Y&R Feeling Nutty In Holiday Spots

Diamond Walnuts’ Return to Advertising Brings a Shift in Strategy

SAN FRANCISCO–Young & Rubicam here has created an estimated $3-5 million holiday TV campaign for Diamond Walnuts that breaks nationally this week. The effort is the client’s first advertising in seven years.
Two 30-second spots for Diamond’s shelled walnuts use computer-generated animation created by a 14-member team from Industrial Light & Magic, San Rafael, Calif. The high-tech work allows holiday treats and decorations, including gingerbread people and a snowman cookie jar, to come to life.
The tagline for the campaign is “Diamond Walnuts. Anything else is just nuts.”
“These characters are credible baking experts,” said Peter Angeles, Y&R’s creative director. “After all, who would know better than a gingerbread man . . . which baking ingredients are the highest quality?”
This holiday push and lighthearted approach represent a shift in strategy for Diamond Walnuts Growers, according to Doug Nesbitt, a representative for the Stockton, Calif.-based company. “The ads aim to contemporize the Diamond Walnuts brand and target both older and younger consumers,” he said. “We’re [trying to reach] ‘light’ bakers who use the holidays as their one foray into the world of creative baking.”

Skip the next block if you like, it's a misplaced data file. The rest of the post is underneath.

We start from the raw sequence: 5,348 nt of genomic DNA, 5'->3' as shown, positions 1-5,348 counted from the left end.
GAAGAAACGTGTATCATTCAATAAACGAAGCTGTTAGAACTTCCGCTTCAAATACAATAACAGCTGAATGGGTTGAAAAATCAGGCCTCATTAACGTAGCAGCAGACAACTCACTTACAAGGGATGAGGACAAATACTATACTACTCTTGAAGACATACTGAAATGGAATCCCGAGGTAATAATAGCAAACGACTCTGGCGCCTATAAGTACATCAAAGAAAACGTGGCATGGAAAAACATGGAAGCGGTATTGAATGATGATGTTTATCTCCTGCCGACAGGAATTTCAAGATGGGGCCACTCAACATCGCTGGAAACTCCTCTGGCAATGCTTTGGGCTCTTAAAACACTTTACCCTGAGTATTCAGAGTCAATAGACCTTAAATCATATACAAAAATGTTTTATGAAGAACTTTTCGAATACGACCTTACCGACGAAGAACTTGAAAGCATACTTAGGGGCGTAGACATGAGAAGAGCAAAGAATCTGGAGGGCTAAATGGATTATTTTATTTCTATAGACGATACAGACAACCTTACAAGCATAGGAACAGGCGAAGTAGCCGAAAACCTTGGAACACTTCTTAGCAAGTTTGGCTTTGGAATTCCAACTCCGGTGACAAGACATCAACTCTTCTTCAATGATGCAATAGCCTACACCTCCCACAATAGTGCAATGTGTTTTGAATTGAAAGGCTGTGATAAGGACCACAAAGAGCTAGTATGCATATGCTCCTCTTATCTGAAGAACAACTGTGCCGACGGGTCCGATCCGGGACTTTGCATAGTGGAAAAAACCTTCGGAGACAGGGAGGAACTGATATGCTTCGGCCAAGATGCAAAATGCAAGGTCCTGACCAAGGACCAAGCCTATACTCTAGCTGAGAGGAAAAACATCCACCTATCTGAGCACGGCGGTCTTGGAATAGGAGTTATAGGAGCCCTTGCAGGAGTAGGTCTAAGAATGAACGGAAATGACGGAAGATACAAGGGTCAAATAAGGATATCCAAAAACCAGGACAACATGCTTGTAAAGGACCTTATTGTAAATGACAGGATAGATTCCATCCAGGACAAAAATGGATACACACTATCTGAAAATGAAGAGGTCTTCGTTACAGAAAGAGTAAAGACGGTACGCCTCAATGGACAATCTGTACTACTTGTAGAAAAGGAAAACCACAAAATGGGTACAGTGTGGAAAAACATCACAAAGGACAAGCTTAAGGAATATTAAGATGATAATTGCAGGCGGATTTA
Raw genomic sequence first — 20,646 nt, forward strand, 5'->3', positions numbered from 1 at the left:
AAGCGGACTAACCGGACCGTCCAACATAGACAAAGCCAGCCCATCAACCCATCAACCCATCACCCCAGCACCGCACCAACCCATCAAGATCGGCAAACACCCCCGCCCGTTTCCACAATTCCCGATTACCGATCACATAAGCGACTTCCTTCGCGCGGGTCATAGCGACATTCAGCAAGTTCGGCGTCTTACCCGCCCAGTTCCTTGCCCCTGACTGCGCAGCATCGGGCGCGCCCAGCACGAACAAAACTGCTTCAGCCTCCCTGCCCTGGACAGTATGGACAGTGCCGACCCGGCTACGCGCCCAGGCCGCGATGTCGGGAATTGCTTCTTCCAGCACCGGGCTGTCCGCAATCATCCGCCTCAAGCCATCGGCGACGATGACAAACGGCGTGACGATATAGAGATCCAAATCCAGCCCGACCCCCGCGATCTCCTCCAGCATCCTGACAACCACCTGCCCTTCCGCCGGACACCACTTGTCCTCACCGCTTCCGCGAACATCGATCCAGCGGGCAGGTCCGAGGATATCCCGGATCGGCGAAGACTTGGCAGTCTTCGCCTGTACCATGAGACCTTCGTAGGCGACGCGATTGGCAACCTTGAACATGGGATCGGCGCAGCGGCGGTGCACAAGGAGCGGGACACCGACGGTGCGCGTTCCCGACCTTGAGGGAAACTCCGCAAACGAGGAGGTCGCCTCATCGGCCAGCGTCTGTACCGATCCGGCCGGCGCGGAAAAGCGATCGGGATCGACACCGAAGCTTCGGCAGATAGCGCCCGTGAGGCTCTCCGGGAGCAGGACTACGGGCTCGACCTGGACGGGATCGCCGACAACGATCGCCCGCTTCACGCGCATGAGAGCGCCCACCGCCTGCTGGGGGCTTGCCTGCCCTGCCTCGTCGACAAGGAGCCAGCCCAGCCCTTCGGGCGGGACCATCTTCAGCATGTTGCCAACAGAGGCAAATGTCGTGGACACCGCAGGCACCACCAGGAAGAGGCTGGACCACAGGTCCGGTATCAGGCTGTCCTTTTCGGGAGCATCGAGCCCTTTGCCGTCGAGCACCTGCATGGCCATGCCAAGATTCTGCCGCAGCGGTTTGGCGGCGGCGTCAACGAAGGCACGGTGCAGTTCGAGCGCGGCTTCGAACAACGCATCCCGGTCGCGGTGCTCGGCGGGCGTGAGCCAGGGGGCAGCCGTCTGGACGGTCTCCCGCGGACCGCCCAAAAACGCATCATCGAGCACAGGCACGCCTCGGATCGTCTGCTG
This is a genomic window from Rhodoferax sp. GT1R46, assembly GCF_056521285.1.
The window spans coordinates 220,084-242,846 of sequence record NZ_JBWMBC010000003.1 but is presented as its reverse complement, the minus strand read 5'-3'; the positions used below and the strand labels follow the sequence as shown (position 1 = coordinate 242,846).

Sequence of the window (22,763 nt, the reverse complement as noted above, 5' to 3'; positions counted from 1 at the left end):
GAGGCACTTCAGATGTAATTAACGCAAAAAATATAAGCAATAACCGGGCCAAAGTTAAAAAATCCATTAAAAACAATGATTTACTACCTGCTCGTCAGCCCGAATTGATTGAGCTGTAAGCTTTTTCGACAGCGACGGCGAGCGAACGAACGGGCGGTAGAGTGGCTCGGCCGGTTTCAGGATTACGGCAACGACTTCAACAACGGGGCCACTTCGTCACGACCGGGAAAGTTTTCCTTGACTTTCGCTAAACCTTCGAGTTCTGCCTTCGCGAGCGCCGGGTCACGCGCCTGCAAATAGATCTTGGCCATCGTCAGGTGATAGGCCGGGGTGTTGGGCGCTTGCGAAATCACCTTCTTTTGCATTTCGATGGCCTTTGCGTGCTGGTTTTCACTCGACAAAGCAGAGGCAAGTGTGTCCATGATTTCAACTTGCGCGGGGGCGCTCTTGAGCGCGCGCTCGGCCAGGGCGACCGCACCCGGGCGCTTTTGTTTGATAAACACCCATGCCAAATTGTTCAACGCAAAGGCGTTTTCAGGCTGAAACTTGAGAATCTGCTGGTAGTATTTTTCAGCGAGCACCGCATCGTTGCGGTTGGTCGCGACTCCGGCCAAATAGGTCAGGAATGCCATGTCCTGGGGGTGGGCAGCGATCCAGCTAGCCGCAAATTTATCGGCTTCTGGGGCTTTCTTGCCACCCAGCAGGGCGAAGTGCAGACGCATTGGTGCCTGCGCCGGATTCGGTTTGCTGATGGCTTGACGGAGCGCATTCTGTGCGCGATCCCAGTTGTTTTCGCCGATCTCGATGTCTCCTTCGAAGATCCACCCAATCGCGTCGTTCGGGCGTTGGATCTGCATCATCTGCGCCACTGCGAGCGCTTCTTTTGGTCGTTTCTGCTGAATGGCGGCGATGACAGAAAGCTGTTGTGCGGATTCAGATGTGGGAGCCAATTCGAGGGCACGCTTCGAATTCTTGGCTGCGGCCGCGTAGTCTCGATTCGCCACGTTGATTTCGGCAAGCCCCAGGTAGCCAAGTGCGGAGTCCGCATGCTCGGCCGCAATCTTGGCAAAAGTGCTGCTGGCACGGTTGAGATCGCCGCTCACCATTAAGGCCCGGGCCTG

One of the spots features a gingerbread man in love, wearing a pink icing heart on his chest. Sauntering away from his gingerbread friends, he gives himself an icing bowtie and stares longingly at an ornate gingerbread house on an opposite kitchen counter. The counters are far apart, and his buddies use a catapult made from kitchen utensils to help him across. He soars into the air, lands in pile of marshmallows and knocks on the door of the house. A lady ginger cookie answers, and he presents her with a big Diamond Walnut. She grabs him and pulls him inside.
The spots will run until Dec. 20, with national and spot market coverage on network, cable and syndication.
Original music was composed by Jeff Koz and Tommy O’Brien of HUM Music, Los Angeles, and performed by a 55-piece orchestra.